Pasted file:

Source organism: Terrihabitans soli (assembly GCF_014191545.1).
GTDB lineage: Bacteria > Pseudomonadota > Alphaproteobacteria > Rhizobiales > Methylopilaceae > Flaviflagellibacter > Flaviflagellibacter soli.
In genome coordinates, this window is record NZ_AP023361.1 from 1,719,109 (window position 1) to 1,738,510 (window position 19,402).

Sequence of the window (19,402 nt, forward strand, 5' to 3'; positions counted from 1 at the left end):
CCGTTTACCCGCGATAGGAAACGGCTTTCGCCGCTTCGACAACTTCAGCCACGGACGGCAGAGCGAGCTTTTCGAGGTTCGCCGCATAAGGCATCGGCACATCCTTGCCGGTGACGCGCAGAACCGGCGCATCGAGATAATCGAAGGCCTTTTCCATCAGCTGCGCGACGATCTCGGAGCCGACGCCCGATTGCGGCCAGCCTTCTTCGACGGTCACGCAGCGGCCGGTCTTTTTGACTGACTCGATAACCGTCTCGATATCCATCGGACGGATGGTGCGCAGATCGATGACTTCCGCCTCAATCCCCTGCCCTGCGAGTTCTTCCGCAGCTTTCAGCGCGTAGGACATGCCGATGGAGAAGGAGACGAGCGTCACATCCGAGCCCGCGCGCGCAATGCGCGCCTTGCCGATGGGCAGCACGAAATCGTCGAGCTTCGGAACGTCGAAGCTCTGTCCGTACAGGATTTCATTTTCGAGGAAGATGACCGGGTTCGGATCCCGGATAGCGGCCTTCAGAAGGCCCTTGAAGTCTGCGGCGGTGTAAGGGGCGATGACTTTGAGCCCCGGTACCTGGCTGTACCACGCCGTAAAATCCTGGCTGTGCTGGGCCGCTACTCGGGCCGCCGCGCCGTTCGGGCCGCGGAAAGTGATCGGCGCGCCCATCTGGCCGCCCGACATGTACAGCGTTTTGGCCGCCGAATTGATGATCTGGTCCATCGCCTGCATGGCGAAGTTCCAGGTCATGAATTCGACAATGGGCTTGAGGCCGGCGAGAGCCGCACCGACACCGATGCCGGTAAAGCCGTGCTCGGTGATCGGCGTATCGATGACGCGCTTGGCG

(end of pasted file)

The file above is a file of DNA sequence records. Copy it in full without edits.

Source organism: Terrihabitans soli (assembly GCF_014191545.1).
GTDB lineage: Bacteria > Pseudomonadota > Alphaproteobacteria > Rhizobiales > Methylopilaceae > Flaviflagellibacter > Flaviflagellibacter soli.
In genome coordinates, this window is record NZ_AP023361.1 from 1,719,109 (window position 1) to 1,738,510 (window position 19,402).

Sequence of the window (19,402 nt, forward strand, 5' to 3'; positions counted from 1 at the left end):
CCGTTTACCCGCGATAGGAAACGGCTTTCGCCGCTTCGACAACTTCAGCCACGGACGGCAGAGCGAGCTTTTCGAGGTTCGCCGCATAAGGCATCGGCACATCCTTGCCGGTGACGCGCAGAACCGGCGCATCGAGATAATCGAAGGCCTTTTCCATCAGCTGCGCGACGATCTCGGAGCCGACGCCCGATTGCGGCCAGCCTTCTTCGACGGTCACGCAGCGGCCGGTCTTTTTGACTGACTCGATAACCGTCTCGATATCCATCGGACGGATGGTGCGCAGATCGATGACTTCCGCCTCAATCCCCTGCCCTGCGAGTTCTTCCGCAGCTTTCAGCGCGTAGGACATGCCGATGGAGAAGGAGACGAGCGTCACATCCGAGCCCGCGCGCGCAATGCGCGCCTTGCCGATGGGCAGCACGAAATCGTCGAGCTTCGGAACGTCGAAGCTCTGTCCGTACAGGATTTCATTTTCGAGGAAGATGACCGGGTTCGGATCCCGGATAGCGGCCTTCAGAAGGCCCTTGAAGTCTGCGGCGGTGTAAGGGGCGATGACTTTGAGCCCCGGTACCTGGCTGTACCACGCCGTAAAATCCTGGCTGTGCTGGGCCGCTACTCGGGCCGCCGCGCCGTTCGGGCCGCGGAAAGTGATCGGCGCGCCCATCTGGCCGCCCGACATGTACAGCGTTTTGGCCGCCGAATTGATGATCTGGTCCATCGCCTGCATGGCGAAGTTCCAGGTCATGAATTCGACAATGGGCTTGAGGCCGGCGAGAGCCGCACCGACACCGATGCCGGTAAAGCCGTGCTCGGTGATCGGCGTATCGATGACGCGCTTGGCG